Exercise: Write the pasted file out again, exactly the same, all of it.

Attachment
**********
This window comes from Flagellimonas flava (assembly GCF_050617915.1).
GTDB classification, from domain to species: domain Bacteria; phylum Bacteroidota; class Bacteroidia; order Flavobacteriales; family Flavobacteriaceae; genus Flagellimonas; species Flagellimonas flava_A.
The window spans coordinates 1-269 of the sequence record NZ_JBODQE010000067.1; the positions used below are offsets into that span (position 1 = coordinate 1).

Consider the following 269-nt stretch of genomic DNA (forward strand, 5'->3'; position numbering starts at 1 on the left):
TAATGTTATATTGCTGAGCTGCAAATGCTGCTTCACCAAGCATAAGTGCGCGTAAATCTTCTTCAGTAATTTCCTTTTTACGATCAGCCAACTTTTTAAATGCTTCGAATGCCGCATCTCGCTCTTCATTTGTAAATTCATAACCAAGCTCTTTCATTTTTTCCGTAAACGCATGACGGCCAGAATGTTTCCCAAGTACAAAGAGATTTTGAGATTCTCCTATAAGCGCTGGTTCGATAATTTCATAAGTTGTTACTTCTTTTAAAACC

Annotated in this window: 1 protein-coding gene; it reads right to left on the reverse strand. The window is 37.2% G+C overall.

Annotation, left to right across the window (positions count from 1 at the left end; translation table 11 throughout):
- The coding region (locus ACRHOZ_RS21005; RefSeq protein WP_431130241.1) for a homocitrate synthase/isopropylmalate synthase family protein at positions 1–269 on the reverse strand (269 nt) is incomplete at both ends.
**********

This window comes from Flagellimonas flava (assembly GCF_050617915.1).
GTDB classification, from domain to species: domain Bacteria; phylum Bacteroidota; class Bacteroidia; order Flavobacteriales; family Flavobacteriaceae; genus Flagellimonas; species Flagellimonas flava_A.
The window spans coordinates 1-269 of the sequence record NZ_JBODQE010000067.1; the positions used below are offsets into that span (position 1 = coordinate 1).

Consider the following 269-nt stretch of genomic DNA (forward strand, 5'->3'; position numbering starts at 1 on the left):
TAATGTTATATTGCTGAGCTGCAAATGCTGCTTCACCAAGCATAAGTGCGCGTAAATCTTCTTCAGTAATTTCCTTTTTACGATCAGCCAACTTTTTAAATGCTTCGAATGCCGCATCTCGCTCTTCATTTGTAAATTCATAACCAAGCTCTTTCATTTTTTCCGTAAACGCATGACGGCCAGAATGTTTCCCAAGTACAAAGAGATTTTGAGATTCTCCTATAAGCGCTGGTTCGATAATTTCATAAGTTGTTACTTCTTTTAAAACC

Annotated in this window: 1 protein-coding gene; it reads right to left on the reverse strand. The window is 37.2% G+C overall.

Annotation, left to right across the window (positions count from 1 at the left end; translation table 11 throughout):
- The coding region (locus ACRHOZ_RS21005; RefSeq protein WP_431130241.1) for a homocitrate synthase/isopropylmalate synthase family protein at positions 1–269 on the reverse strand (269 nt) is incomplete at both ends.